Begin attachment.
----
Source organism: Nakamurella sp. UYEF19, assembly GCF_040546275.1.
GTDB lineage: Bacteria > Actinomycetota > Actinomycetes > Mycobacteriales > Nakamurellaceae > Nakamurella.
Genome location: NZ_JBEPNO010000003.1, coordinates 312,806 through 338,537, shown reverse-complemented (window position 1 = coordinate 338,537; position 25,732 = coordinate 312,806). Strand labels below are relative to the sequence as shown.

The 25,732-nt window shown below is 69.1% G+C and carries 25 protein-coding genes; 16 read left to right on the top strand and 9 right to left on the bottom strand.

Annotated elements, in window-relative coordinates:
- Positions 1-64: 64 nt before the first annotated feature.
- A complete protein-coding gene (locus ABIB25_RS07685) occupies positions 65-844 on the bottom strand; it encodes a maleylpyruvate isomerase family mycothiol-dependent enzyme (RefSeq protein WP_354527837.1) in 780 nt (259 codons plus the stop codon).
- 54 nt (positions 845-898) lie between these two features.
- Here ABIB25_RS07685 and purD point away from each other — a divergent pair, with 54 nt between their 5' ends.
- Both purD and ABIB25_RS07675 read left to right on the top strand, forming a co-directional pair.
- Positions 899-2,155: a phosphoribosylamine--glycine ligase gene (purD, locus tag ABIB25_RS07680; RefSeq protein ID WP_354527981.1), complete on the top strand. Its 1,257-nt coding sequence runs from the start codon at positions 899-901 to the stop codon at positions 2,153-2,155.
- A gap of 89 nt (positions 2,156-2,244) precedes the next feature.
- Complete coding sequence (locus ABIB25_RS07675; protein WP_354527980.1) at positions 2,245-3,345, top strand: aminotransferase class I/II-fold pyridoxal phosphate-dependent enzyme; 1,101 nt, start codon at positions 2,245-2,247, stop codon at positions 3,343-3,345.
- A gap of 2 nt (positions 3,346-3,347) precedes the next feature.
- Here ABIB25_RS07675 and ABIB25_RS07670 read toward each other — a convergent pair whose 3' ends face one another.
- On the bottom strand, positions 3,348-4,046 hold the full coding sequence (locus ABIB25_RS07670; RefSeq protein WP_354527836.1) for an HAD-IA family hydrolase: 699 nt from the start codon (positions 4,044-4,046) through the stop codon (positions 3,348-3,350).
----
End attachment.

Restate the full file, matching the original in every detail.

Source organism: Nakamurella sp. UYEF19, assembly GCF_040546275.1.
GTDB lineage: Bacteria > Actinomycetota > Actinomycetes > Mycobacteriales > Nakamurellaceae > Nakamurella.
Genome location: NZ_JBEPNO010000003.1, coordinates 312,806 through 338,537, shown reverse-complemented (window position 1 = coordinate 338,537; position 25,732 = coordinate 312,806). Strand labels below are relative to the sequence as shown.

The 25,732-nt window shown below is 69.1% G+C and carries 25 protein-coding genes; 16 read left to right on the top strand and 9 right to left on the bottom strand.

Annotated elements, in window-relative coordinates:
- Positions 1-64: 64 nt before the first annotated feature.
- A complete protein-coding gene (locus ABIB25_RS07685) occupies positions 65-844 on the bottom strand; it encodes a maleylpyruvate isomerase family mycothiol-dependent enzyme (RefSeq protein WP_354527837.1) in 780 nt (259 codons plus the stop codon).
- 54 nt (positions 845-898) lie between these two features.
- Here ABIB25_RS07685 and purD point away from each other — a divergent pair, with 54 nt between their 5' ends.
- Both purD and ABIB25_RS07675 read left to right on the top strand, forming a co-directional pair.
- Positions 899-2,155: a phosphoribosylamine--glycine ligase gene (purD, locus tag ABIB25_RS07680; RefSeq protein ID WP_354527981.1), complete on the top strand. Its 1,257-nt coding sequence runs from the start codon at positions 899-901 to the stop codon at positions 2,153-2,155.
- A gap of 89 nt (positions 2,156-2,244) precedes the next feature.
- Complete coding sequence (locus ABIB25_RS07675; protein WP_354527980.1) at positions 2,245-3,345, top strand: aminotransferase class I/II-fold pyridoxal phosphate-dependent enzyme; 1,101 nt, start codon at positions 2,245-2,247, stop codon at positions 3,343-3,345.
- A gap of 2 nt (positions 3,346-3,347) precedes the next feature.
- Here ABIB25_RS07675 and ABIB25_RS07670 read toward each other — a convergent pair whose 3' ends face one another.
- On the bottom strand, positions 3,348-4,046 hold the full coding sequence (locus ABIB25_RS07670; RefSeq protein WP_354527836.1) for an HAD-IA family hydrolase: 699 nt from the start codon (positions 4,044-4,046) through the stop codon (positions 3,348-3,350).